Does It Make a Difference Which Spouse Files for Divorce First?

For the most part, it doesn’t matter who files a Texas divorce case – you or your spouse. You both have the right to assert your rights and defenses. These rights and defenses include contesting the grounds for divorce, the division of the property, spousal support, child custody, and child support.
The benefits of filing first are mostly psychological and procedural. Each case is different. An experienced Texas family lawyer will explain the pros and cons of being the person who files the divorce case.
The psychological benefits of filing first
The psychological benefits include the feeling of control. By filing first, you’re making a statement that it’s time to end the marriage. If you rely on your spouse to file first, well – he/she may never file because they want to hold on to the dream the marriage can be saved.
By filing first, you have the time to prepare yourself emotionally. The spouse who responds to your initial filing must move quickly to assert their rights.
The practical advantages of filing first
If the case is tried before a judge, then the person who files first gets to testify and present evidence first. The advantage of being first is that you get to set the initial impression that the family judge hears. The disadvantage is that sometimes the last words the judge hears (from the spouse who goes second) have more impact. A lot depends on the judge.
By filing first, you are the spouse who can request the hearings on any temporary order hearings and on resolving each part of the case – the divorce, property division, and related issues. This means you can in some ways control the speed at which the case comes to a resolution.
The first person to file also has the right to request temporary orders. The other spouse can request temporary orders too. While the divorce is pending, spouses can request temporary spousal support. An order of temporary support helps ensure the marital bills are paid while the divorce is pending. A temporary spousal support order also helps ensure the more affluent spouse can’t take advantage of the poorer spouse – by using economic pressure to force a settlement.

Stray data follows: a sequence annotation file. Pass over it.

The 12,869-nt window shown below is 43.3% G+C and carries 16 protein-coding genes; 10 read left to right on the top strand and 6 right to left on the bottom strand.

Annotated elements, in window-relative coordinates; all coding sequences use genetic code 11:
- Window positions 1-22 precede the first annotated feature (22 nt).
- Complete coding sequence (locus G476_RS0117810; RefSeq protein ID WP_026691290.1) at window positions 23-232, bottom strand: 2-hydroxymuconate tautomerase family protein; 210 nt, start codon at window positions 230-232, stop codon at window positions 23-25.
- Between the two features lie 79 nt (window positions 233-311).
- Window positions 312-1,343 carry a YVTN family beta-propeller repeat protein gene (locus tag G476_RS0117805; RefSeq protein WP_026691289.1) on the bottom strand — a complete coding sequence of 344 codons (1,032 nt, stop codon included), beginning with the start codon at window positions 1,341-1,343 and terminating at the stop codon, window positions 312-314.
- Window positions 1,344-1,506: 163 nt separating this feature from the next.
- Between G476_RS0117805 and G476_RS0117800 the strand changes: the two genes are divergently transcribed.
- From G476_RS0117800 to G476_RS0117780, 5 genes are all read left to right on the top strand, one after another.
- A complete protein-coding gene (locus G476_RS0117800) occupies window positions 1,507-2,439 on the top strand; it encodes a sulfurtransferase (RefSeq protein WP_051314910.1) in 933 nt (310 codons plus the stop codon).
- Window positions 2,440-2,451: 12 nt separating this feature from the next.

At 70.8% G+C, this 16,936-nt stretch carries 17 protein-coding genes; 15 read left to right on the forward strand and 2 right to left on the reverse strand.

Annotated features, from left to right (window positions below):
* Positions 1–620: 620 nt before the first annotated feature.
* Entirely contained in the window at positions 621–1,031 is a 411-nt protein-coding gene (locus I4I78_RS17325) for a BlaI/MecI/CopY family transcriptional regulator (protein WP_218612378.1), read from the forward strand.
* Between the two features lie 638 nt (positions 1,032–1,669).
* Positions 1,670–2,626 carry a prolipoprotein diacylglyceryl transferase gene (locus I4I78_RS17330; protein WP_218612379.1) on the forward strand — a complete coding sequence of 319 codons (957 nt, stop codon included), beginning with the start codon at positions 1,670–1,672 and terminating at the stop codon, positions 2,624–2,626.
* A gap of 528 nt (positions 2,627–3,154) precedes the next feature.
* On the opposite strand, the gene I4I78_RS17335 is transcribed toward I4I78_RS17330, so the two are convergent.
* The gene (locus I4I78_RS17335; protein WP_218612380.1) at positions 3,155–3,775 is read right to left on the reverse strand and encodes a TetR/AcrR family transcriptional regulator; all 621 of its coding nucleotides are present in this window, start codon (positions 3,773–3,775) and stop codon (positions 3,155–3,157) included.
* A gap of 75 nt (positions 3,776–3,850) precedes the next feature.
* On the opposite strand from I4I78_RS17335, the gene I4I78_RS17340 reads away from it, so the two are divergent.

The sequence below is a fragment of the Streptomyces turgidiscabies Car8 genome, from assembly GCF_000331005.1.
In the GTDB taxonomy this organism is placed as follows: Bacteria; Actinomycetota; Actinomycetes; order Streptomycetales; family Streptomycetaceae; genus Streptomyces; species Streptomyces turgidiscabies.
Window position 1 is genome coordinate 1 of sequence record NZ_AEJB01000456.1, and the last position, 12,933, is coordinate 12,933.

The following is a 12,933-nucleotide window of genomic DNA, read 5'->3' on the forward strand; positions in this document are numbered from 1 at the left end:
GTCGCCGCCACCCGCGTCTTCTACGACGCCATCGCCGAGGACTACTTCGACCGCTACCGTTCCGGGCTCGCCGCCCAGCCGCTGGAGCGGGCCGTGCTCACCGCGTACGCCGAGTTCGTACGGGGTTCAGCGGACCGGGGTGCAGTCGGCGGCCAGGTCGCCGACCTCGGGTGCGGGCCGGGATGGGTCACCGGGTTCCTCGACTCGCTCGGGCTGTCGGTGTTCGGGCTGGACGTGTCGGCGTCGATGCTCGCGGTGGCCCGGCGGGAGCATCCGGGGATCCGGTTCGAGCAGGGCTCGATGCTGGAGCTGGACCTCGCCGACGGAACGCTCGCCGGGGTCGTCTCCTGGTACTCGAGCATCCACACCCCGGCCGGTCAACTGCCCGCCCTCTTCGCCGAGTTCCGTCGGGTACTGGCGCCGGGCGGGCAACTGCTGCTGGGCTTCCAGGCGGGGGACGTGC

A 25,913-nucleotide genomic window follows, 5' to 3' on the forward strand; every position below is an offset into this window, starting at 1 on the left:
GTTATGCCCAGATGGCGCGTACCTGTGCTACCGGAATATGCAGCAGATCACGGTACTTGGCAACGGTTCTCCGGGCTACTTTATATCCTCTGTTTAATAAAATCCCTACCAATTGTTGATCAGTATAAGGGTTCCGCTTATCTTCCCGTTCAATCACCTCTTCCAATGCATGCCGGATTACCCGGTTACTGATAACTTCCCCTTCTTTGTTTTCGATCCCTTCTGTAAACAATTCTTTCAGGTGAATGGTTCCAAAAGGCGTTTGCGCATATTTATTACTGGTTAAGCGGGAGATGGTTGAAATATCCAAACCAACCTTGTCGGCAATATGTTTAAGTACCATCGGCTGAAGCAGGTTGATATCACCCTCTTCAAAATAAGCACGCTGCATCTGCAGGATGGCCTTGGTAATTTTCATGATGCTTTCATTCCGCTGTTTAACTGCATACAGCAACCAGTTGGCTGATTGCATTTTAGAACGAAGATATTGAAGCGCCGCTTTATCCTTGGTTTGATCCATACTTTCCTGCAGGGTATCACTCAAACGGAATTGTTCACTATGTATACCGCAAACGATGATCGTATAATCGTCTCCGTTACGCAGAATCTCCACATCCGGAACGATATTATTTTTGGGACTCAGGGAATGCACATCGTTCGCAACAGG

Texas also authorizes temporary orders for custody and child support. If the spouses live apart, it is critical that you and your spouse either reach an agreement or there is a court order to direct where the children live, where you live, and how much the parent who doesn’t have temporary custody pays for support. If there is an issue of abuse, then temporary living arrangements and support orders for both you and the children are a priority.
Another key advantage to filing first is that you have more time to review all your marital interests with an experienced family law attorney. There’s generally no time limit on when you must file for divorce once it is clear the marriage is over. There are time limits on when the spouse who responds to a divorce action must provide his/her answers and must file any counter-claims. Having the time to prepare gives you a leg up on your spouse.
By filing first, you may be in a better position to determine which assets are considered marital property and which property (including bills) are considered separate property. The date of filing of the divorce papers generally determines the dividing line between marital property and separate property.
Another consideration in deciding whether you should file first is determining where the case is heard. If you and your spouse live in different counties, then the person who files first generally controls which county hears the divorce case. It’s more convenient for you if you file in the county where you live. There may be other advantages to filing in your home county, too – such as that the court procedures may be better for you in one county than in another county.
Court costs
The main disadvantage of filing first is that, generally, the person who files first has to pay the filing fees. This includes the fee for the divorce action and the fees to request temporary orders. The filing fees can be several hundred dollars.
Discuss with an experienced Texas family lawyer when you should file for divorce
It’s never easy to decide to file for divorce. In addition to the emotional issues involved with ending a marriage, there are many legal issues to consider. Our caring, skilled family lawyers guide spouses through every phase of the divorce process, including deciding when to file for divorce. At Lyttle Law Firm, our Austin, San Marcos, and Central Texas family lawyers understand how difficult it is to take the first step in filing for divorce. We represent spouses and parents who live in Travis, Hays, Comal, Williamson, Bell, Caldwell, Burnett, Llano, and Guadalupe Counties. Call us at 512.215.5225 or fill out our online form to schedule an appointment.

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